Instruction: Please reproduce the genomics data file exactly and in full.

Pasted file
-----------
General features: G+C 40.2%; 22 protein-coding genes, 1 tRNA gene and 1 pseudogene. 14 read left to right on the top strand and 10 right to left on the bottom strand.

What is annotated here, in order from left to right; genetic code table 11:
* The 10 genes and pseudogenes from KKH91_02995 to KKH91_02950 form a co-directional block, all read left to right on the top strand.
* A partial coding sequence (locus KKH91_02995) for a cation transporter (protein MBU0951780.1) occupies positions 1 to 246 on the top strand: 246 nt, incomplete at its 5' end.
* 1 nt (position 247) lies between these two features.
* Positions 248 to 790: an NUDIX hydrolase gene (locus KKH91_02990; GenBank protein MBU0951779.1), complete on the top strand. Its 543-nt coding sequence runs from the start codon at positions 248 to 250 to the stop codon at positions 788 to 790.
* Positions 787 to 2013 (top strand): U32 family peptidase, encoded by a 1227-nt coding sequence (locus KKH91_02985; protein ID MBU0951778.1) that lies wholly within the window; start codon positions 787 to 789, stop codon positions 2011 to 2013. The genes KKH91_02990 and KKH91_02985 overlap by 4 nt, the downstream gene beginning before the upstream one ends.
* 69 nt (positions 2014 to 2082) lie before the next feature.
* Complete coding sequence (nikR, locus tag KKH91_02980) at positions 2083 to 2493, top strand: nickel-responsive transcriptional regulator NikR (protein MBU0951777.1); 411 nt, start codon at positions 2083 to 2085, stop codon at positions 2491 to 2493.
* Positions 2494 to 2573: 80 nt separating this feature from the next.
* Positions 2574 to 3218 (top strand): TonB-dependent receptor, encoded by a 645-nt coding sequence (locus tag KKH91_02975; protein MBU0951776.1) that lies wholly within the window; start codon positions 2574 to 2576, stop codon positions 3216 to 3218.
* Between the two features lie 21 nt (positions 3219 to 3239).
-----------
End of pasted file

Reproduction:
General features: G+C 40.2%; 22 protein-coding genes, 1 tRNA gene and 1 pseudogene. 14 read left to right on the top strand and 10 right to left on the bottom strand.

What is annotated here, in order from left to right; genetic code table 11:
* The 10 genes and pseudogenes from KKH91_02995 to KKH91_02950 form a co-directional block, all read left to right on the top strand.
* A partial coding sequence (locus KKH91_02995) for a cation transporter (protein MBU0951780.1) occupies positions 1 to 246 on the top strand: 246 nt, incomplete at its 5' end.
* 1 nt (position 247) lies between these two features.
* Positions 248 to 790: an NUDIX hydrolase gene (locus KKH91_02990; GenBank protein MBU0951779.1), complete on the top strand. Its 543-nt coding sequence runs from the start codon at positions 248 to 250 to the stop codon at positions 788 to 790.
* Positions 787 to 2013 (top strand): U32 family peptidase, encoded by a 1227-nt coding sequence (locus KKH91_02985; protein ID MBU0951778.1) that lies wholly within the window; start codon positions 787 to 789, stop codon positions 2011 to 2013. The genes KKH91_02990 and KKH91_02985 overlap by 4 nt, the downstream gene beginning before the upstream one ends.
* 69 nt (positions 2014 to 2082) lie before the next feature.
* Complete coding sequence (nikR, locus tag KKH91_02980) at positions 2083 to 2493, top strand: nickel-responsive transcriptional regulator NikR (protein MBU0951777.1); 411 nt, start codon at positions 2083 to 2085, stop codon at positions 2491 to 2493.
* Positions 2494 to 2573: 80 nt separating this feature from the next.
* Positions 2574 to 3218 (top strand): TonB-dependent receptor, encoded by a 645-nt coding sequence (locus tag KKH91_02975; protein MBU0951776.1) that lies wholly within the window; start codon positions 2574 to 2576, stop codon positions 3216 to 3218.
* Between the two features lie 21 nt (positions 3219 to 3239).